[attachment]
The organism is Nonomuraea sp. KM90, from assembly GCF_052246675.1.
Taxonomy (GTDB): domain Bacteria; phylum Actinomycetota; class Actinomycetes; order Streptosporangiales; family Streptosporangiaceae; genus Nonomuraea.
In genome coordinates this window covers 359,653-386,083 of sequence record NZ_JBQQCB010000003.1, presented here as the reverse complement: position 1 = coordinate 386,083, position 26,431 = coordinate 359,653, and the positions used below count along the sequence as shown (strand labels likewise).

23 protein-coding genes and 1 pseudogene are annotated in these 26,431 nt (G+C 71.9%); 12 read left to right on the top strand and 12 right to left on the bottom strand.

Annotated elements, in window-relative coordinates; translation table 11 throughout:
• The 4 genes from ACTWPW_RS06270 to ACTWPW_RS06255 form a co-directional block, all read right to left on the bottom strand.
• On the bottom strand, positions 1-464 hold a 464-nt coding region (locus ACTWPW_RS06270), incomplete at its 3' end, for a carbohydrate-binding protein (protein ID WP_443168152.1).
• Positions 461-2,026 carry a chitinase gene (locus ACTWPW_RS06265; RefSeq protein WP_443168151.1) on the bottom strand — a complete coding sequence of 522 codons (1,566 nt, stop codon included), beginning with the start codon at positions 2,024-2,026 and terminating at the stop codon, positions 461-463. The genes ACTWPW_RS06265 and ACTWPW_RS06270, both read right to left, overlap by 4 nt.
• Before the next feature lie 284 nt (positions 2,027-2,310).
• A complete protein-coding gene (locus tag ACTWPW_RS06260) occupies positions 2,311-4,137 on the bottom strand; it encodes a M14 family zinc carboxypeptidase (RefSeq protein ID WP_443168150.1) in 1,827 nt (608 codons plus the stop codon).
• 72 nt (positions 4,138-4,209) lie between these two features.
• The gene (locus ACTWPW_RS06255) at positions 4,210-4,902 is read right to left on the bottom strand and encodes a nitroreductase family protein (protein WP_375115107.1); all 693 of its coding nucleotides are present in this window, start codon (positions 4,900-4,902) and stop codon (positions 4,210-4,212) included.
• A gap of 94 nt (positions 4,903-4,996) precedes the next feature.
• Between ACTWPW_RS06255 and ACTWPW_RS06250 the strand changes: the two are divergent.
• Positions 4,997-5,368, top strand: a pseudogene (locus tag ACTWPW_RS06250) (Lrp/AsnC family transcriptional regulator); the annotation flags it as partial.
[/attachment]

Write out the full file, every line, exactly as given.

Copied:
The organism is Nonomuraea sp. KM90, from assembly GCF_052246675.1.
Taxonomy (GTDB): domain Bacteria; phylum Actinomycetota; class Actinomycetes; order Streptosporangiales; family Streptosporangiaceae; genus Nonomuraea.
In genome coordinates this window covers 359,653-386,083 of sequence record NZ_JBQQCB010000003.1, presented here as the reverse complement: position 1 = coordinate 386,083, position 26,431 = coordinate 359,653, and the positions used below count along the sequence as shown (strand labels likewise).

23 protein-coding genes and 1 pseudogene are annotated in these 26,431 nt (G+C 71.9%); 12 read left to right on the top strand and 12 right to left on the bottom strand.

Annotated elements, in window-relative coordinates; translation table 11 throughout:
• The 4 genes from ACTWPW_RS06270 to ACTWPW_RS06255 form a co-directional block, all read right to left on the bottom strand.
• On the bottom strand, positions 1-464 hold a 464-nt coding region (locus ACTWPW_RS06270), incomplete at its 3' end, for a carbohydrate-binding protein (protein ID WP_443168152.1).
• Positions 461-2,026 carry a chitinase gene (locus ACTWPW_RS06265; RefSeq protein WP_443168151.1) on the bottom strand — a complete coding sequence of 522 codons (1,566 nt, stop codon included), beginning with the start codon at positions 2,024-2,026 and terminating at the stop codon, positions 461-463. The genes ACTWPW_RS06265 and ACTWPW_RS06270, both read right to left, overlap by 4 nt.
• Before the next feature lie 284 nt (positions 2,027-2,310).
• A complete protein-coding gene (locus tag ACTWPW_RS06260) occupies positions 2,311-4,137 on the bottom strand; it encodes a M14 family zinc carboxypeptidase (RefSeq protein ID WP_443168150.1) in 1,827 nt (608 codons plus the stop codon).
• 72 nt (positions 4,138-4,209) lie between these two features.
• The gene (locus ACTWPW_RS06255) at positions 4,210-4,902 is read right to left on the bottom strand and encodes a nitroreductase family protein (protein WP_375115107.1); all 693 of its coding nucleotides are present in this window, start codon (positions 4,900-4,902) and stop codon (positions 4,210-4,212) included.
• A gap of 94 nt (positions 4,903-4,996) precedes the next feature.
• Between ACTWPW_RS06255 and ACTWPW_RS06250 the strand changes: the two are divergent.
• Positions 4,997-5,368, top strand: a pseudogene (locus tag ACTWPW_RS06250) (Lrp/AsnC family transcriptional regulator); the annotation flags it as partial.